The Tenth Muse review: A brilliantly balanced equation
There’s no painting by numbers in Catherine Chung’s deft novel set in the world of maths
Catherine Chung has already made a name for herself with her debut novel, Forgotten Country
The Tenth Muse
“I suppose I should warn you I tell a story like a woman: looping into myself, interrupting,” says Katherine, the narrator of The Tenth Muse, before going on to tell her story in a deft, elegant style that instantly captivates the reader.
Looking back on her life, and her career as a renowned mathematician, Katherine’s story spans much of the 20th century and takes in postwar America, Bonn in the 1970s, the life of a recovering soldier in France in the middle of the second World War, and at the other side of the world, the plight of the comfort women of southeast Asia. In the hands of a lesser author, the narrative strains would struggle to cohere, but Chung manages her plots and subplots with the precision of a mathematician meticulously piecing together different parts of a puzzle.
The title, and short prologue, are a nod to the book’s wider achievement in mixing fiction with historical fact. The 10th muse, in Chung’s world, is the one who got away to pursue her own interests and develop her own mind. Early chapters show us the similarities with a young Katherine, a girl marked out by her intellect in a school where certain teachers want her to hide it: “The first thing I remember being said of me with any consistency was that I was intelligent – and I recognised even then that it was a comment levelled at me with as much disapproval as admiration. Still I never tried to hide or suppress my mind as some girls do, and thank God, because that would have been the beginning of the end.”
Katherine’s home life also marks her as an outsider. Her father is a kind but cagey veteran and her aloof, ethereal mother is Chinese in a country still overtly hostile to people of Asian descent in the aftermath of the second World War. In young Katherine’s love of science and maths, and her yearning for more connection with her mother, there are strong overtones of Jenny Offill’s wonderful debut Last Things.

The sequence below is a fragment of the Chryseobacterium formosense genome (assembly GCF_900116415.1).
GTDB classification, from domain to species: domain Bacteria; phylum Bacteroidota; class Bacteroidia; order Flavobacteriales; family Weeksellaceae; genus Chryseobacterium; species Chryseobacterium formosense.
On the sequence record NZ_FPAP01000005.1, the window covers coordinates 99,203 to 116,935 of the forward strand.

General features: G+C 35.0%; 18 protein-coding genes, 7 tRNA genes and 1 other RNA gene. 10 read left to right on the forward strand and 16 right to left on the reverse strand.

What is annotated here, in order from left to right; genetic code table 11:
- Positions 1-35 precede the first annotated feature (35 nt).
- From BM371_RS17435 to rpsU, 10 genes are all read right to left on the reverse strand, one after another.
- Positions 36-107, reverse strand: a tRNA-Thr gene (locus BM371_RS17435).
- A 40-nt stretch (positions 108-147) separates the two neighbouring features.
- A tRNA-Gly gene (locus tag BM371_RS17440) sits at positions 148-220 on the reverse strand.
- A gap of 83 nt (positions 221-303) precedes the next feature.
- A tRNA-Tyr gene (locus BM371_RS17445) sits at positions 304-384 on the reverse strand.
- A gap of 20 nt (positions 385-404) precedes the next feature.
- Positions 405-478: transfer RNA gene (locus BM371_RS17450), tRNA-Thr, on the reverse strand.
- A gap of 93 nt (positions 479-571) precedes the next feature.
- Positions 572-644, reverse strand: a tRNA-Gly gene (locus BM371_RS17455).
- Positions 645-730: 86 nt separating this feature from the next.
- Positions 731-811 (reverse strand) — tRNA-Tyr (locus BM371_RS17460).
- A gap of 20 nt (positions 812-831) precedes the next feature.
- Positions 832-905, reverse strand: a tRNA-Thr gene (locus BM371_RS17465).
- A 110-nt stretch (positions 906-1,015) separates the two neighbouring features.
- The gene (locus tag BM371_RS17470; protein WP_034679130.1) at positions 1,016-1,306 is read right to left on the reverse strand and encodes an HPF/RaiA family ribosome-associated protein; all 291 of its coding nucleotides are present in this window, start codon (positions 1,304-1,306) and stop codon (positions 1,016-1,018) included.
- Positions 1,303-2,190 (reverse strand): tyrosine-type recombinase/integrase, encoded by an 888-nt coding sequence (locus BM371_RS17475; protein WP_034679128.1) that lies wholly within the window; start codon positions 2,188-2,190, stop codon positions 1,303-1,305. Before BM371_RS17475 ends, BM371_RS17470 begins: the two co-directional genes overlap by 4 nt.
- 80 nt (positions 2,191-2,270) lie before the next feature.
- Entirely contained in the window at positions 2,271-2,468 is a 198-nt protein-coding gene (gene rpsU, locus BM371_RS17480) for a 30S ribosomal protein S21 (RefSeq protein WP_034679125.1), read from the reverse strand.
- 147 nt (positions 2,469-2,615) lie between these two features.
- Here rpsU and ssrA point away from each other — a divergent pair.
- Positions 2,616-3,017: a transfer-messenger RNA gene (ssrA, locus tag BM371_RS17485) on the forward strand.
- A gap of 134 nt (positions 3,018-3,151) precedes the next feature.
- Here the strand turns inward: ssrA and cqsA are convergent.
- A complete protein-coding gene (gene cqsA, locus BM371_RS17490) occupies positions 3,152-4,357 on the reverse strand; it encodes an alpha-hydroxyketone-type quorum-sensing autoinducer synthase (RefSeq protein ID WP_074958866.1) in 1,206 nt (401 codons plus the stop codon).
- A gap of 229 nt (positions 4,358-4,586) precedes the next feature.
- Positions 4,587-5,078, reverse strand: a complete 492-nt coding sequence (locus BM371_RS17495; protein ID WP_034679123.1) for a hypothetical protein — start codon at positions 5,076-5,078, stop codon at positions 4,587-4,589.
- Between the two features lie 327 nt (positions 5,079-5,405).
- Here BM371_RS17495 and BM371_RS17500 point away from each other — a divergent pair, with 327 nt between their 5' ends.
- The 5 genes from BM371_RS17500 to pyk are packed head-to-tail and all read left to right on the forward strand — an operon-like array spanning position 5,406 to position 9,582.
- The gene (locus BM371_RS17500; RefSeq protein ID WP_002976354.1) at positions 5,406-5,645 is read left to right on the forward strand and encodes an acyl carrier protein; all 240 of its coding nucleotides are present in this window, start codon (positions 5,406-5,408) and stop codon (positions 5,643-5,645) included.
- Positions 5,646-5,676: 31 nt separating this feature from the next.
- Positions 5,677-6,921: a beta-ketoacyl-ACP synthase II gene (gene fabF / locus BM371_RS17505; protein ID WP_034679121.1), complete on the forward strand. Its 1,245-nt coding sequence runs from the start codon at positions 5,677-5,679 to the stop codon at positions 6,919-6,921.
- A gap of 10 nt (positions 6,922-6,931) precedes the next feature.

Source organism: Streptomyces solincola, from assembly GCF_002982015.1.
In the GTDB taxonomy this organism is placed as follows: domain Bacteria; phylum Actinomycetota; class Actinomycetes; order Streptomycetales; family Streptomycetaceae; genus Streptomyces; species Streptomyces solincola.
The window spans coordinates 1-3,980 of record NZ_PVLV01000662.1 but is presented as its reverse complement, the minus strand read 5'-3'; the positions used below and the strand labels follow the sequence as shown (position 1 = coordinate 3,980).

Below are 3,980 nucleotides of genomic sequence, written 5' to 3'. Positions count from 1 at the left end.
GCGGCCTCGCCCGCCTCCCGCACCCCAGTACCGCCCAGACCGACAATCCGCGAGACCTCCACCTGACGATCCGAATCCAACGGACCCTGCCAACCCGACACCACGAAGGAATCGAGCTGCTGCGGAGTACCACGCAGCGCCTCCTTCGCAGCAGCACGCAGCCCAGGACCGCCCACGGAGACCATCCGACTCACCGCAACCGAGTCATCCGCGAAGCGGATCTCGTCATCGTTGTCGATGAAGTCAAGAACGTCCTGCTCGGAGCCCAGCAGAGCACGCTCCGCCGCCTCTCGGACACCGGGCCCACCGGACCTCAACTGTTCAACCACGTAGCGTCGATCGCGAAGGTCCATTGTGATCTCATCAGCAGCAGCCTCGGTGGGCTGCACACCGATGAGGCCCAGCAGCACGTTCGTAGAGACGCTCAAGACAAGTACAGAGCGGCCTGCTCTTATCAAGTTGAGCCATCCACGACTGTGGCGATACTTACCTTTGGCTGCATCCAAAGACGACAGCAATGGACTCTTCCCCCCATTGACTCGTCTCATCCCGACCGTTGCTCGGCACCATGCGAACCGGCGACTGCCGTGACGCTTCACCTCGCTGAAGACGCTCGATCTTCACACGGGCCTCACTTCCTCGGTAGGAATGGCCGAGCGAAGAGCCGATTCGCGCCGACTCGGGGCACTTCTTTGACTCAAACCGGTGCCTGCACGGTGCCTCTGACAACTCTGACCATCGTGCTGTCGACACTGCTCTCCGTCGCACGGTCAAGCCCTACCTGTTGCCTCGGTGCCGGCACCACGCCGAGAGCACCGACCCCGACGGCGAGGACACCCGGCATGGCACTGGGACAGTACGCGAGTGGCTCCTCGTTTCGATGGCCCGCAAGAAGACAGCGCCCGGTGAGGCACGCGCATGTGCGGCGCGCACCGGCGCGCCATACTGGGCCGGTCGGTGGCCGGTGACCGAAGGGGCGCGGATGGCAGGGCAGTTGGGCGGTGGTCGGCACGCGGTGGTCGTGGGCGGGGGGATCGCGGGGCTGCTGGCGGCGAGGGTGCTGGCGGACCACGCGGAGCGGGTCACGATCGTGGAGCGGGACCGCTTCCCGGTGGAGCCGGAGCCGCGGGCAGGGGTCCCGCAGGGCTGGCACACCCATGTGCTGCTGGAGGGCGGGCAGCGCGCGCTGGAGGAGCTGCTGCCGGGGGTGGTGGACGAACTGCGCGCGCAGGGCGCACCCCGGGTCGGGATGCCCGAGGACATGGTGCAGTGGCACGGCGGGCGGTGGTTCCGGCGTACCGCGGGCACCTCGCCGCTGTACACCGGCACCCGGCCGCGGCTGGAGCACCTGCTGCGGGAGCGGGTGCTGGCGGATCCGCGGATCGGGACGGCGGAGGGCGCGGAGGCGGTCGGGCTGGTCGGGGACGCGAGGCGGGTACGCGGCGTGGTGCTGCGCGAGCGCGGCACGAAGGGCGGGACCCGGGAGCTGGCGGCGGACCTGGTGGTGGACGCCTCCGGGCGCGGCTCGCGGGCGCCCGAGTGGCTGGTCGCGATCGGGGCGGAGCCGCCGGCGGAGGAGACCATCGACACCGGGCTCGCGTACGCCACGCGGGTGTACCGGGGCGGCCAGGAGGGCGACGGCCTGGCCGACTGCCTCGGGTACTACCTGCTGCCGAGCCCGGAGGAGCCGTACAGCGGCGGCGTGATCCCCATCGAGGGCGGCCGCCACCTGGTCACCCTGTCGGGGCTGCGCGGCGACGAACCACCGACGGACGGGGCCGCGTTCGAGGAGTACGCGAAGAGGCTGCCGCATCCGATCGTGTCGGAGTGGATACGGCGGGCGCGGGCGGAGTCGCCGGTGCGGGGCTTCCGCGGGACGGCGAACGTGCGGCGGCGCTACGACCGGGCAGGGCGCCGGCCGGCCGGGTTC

Chung has already made a name for herself with her debut novel, Forgotten Country, which won an honourable mention for the Pen/Hemingway Award. She was also a Granta New Voice and a 2014 National Endowment for the Arts Fellow. She is a fiction editor at Guernica, and lives in New York.
In Katherine she has created a most memorable heroine, a sympathetic, mesmerising voice who tells a deceptively simple story centred on identity and a never-ending quest for knowledge and truth. Each of the narrative strains echoes each other. On a personal level Katherine longs to find out more about her mother, who leaves the family one day without warning. Even years later, when she tours the world as a mathematician, Katherine feels her absence: “To look out at the audience and see the answer to a lifelong question: Are you out there? Are you listening? Am I alone?”
With so many mysteries in her home life, Katherine finds solace in her profession. Throughout the book, Chung includes real maths equations and puzzles for the reader, weaving them into the plot, as with her moving love affair with her professor Peter Hall, which starts when she solves one of the foundational problems of modern cryptography. This involves two lovers on the opposite banks of a river, two locked boxes, two keys, a ring and a thief. Chung cleverly withholds the answer until later in the book (though anyone who knows the riddle about the fox, the hen and the bag of grain should crack it).
Knowledge and wonder
The wider themes of her novel are also interesting. From the beginning Katherine faces an uphill struggle to earn her name in a male-dominated field. So-called friends steal her ideas, teachers side with male students, and even when she does get credit for her work, “Men described my own paper to me, calling the results ‘the hall results’ ”. In the worlds of maths, women are not allowed to be good, they need to be exceptional, and even then, surely they need some help.
The thriller aspect that develops later on in Bonn – involving a notebook of equations and some dodgy academics – doesn’t quite come together but it is a minor criticism in a book whose vast capacity for knowledge and wonder is skilfully transferred to the reader. The retrospective narrative works a treat in this instance, like listening to a wise old sage divulge not just the mysteries of mathematics but of life itself: “Be kind. Everyone you meet is fighting a great battle. Let everything happen to you, beauty and terror. Just keep going. No feeling is final.”